had thus far been seeded In tho
provlnco of Manltobn. The local
trrfacrir'wenr of 'the opinion " that
wheat had been advancing too rap
Idly during tho last few days and that
a ruction was dut So many orders
pr.i red in from all ore tho r'.imlry,
howcer, that it was certain the ex
pected setback would not come until
later in tho day. Ouro trading was
In full swing orders from over tho
country omno so fast and in such
numbers that tho local crowd was
carried boforo it. Despite this elfoits
were made from time to time by the
sl'cts to stem (o advance and once
they forced -ho price of uly option
down cents. This was oiI tem
porary. A flood uf buying oden" con
tinued and wlm tho market clos d
prices wero close to the high mr''k
of the day and the movemi.r seemed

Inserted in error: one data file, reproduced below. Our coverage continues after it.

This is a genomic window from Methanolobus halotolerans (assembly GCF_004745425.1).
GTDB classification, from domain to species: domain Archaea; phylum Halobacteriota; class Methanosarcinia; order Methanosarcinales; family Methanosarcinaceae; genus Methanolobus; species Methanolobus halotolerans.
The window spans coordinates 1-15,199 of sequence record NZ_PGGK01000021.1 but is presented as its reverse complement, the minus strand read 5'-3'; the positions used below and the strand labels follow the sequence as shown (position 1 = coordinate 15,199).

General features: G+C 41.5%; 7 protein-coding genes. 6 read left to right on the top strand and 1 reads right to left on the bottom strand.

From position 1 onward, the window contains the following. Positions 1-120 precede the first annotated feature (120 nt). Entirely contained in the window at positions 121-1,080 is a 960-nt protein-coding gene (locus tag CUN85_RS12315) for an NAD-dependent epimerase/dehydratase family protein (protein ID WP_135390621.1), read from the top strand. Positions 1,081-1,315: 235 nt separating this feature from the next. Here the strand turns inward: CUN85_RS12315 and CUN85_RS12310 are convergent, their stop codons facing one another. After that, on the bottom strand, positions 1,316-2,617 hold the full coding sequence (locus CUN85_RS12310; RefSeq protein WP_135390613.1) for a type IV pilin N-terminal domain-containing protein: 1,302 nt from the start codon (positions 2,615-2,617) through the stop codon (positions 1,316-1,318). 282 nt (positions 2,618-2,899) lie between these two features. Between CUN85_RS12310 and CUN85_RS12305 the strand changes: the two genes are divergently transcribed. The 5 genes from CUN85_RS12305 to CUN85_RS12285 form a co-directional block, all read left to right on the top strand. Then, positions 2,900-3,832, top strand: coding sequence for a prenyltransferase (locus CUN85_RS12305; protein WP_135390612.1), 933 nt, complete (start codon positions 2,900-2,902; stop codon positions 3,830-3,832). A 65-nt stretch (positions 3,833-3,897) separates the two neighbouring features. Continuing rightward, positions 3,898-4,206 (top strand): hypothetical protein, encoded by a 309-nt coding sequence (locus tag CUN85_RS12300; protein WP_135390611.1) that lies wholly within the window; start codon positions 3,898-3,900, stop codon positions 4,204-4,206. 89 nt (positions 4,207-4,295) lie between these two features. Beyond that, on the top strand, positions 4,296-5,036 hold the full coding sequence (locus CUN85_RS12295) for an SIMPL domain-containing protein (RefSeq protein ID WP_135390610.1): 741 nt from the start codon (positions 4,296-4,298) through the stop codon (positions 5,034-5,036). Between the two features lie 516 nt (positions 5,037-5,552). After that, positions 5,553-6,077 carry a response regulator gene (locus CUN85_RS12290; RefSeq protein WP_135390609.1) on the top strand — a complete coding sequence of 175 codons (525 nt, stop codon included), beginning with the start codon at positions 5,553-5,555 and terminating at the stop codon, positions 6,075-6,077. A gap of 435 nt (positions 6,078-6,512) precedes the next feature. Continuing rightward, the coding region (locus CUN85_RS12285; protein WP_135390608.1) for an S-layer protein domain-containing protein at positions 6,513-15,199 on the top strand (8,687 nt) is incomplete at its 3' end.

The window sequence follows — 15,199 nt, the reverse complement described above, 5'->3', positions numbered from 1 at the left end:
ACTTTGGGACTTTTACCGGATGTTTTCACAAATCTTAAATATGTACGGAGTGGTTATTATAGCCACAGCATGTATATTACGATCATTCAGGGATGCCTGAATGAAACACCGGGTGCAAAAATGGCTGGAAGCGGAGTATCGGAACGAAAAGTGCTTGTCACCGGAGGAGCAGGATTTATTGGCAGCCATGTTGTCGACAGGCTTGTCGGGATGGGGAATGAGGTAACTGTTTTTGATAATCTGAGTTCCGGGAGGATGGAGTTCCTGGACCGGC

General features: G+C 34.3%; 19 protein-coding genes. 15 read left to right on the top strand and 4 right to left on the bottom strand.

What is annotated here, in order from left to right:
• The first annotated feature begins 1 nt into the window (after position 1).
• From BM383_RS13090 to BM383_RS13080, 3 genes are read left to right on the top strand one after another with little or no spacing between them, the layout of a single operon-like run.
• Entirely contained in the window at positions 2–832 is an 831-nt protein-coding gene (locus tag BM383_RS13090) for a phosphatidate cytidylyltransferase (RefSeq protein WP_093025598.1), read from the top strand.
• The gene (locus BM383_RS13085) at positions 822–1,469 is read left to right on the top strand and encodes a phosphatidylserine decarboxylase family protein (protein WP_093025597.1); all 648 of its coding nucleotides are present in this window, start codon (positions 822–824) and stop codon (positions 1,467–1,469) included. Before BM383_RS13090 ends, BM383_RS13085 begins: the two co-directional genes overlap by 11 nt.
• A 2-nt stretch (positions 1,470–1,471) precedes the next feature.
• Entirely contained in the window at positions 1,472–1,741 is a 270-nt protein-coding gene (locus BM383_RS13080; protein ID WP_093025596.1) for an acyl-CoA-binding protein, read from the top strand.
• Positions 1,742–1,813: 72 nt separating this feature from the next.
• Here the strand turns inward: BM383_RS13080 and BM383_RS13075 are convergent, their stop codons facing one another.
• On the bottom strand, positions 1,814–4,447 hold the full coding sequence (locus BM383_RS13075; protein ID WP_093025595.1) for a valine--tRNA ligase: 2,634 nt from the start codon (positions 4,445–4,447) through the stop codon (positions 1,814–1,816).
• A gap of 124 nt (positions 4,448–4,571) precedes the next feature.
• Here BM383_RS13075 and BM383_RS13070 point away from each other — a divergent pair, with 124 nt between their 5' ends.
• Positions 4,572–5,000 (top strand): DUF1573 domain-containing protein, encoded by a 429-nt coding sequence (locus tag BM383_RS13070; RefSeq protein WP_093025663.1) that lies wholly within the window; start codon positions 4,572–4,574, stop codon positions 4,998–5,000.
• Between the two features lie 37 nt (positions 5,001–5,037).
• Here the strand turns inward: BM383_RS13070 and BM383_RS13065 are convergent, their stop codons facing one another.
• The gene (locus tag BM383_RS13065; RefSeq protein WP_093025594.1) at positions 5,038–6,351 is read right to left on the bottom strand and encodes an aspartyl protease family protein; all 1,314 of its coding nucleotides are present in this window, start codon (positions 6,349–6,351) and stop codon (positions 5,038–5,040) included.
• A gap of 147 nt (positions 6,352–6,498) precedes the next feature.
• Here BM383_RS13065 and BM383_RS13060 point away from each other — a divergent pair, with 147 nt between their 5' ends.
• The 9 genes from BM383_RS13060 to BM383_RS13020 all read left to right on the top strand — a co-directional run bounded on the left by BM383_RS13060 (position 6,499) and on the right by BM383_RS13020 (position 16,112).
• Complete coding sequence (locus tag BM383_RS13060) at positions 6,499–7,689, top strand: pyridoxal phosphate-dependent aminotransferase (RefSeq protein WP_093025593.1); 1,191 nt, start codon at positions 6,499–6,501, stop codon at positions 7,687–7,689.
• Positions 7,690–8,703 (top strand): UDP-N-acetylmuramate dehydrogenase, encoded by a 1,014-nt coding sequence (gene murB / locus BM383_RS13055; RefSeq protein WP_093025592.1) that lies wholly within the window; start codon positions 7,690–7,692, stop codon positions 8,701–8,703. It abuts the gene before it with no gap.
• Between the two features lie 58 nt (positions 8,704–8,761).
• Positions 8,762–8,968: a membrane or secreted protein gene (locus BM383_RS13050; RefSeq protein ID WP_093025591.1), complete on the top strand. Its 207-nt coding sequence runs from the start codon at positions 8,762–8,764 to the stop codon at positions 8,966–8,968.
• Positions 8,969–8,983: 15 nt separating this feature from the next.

to have lost no force.
Puclflc Coast League.
Los Angeles, May 11. Lo
Angeles it, San Francisco !.
San Francisco, May 11.
Oakland 4, Portland .
Seattle, May 11. Seattle .,
Governor Hughes' utterances tonight
in view of a motion by ox-Govorno?
Odoll at the republican fltnto commit
tee meeting today endorsing Hughed
for president. Tho motion was
promptly tabled, but It was thought
proper that Hughes . liould refer to
tho Incident In his address. His dis
claimer of porsonal ambltlos, how
ever, was tho only romark that could
l.osslbly bo applied to tho subja;l.
Hughes spoke in favor of the publl'i
rervlco bill sow before the logbla
turo. Tho people demunded the bill,
he said, and It was tho republlcau
party's duty to pass It,